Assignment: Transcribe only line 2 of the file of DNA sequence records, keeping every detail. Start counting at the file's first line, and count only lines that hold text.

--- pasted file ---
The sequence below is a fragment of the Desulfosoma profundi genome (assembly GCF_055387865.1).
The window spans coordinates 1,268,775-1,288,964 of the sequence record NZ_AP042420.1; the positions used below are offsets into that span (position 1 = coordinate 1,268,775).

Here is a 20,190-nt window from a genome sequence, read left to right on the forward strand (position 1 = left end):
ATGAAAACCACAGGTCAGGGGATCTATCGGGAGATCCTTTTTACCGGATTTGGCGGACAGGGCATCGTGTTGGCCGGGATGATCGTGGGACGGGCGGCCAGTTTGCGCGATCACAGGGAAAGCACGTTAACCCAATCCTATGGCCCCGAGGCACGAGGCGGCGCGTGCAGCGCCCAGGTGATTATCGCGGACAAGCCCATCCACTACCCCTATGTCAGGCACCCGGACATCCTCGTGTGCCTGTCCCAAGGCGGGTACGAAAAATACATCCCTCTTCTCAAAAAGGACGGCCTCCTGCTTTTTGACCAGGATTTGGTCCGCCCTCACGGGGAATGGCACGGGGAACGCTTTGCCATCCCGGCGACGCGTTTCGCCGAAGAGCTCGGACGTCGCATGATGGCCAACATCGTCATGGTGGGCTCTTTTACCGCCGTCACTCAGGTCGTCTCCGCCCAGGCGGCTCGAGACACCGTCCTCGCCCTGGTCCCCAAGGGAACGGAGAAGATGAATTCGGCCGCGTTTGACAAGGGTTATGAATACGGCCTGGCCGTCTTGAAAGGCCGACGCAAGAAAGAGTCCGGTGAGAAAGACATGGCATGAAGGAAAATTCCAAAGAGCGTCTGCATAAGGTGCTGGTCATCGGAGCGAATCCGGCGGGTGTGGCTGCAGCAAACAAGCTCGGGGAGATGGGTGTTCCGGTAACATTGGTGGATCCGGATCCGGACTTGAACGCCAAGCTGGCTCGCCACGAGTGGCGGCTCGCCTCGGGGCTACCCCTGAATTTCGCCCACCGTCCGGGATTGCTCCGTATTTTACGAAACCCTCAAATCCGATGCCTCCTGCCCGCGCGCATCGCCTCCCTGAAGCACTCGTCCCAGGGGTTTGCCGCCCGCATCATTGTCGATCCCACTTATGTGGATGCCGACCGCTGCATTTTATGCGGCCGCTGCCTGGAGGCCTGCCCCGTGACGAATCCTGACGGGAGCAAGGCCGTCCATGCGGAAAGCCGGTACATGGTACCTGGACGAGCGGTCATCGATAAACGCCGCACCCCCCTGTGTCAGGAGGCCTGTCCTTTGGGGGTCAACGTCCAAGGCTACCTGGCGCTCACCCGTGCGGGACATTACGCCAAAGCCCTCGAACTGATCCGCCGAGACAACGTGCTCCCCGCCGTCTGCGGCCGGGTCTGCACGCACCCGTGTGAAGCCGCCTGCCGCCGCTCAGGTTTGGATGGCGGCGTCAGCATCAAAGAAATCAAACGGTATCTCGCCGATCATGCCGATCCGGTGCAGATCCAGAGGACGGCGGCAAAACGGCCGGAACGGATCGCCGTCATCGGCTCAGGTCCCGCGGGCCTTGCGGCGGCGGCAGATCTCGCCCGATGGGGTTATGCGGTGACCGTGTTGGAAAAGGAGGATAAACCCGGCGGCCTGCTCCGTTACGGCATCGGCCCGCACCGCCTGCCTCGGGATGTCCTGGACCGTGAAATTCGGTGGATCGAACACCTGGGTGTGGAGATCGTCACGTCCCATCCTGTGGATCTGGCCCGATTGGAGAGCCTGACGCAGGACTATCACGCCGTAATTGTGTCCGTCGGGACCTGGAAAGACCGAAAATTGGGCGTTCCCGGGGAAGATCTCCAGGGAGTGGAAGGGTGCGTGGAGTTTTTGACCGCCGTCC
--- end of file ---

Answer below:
The window spans coordinates 1,268,775-1,288,964 of the sequence record NZ_AP042420.1; the positions used below are offsets into that span (position 1 = coordinate 1,268,775).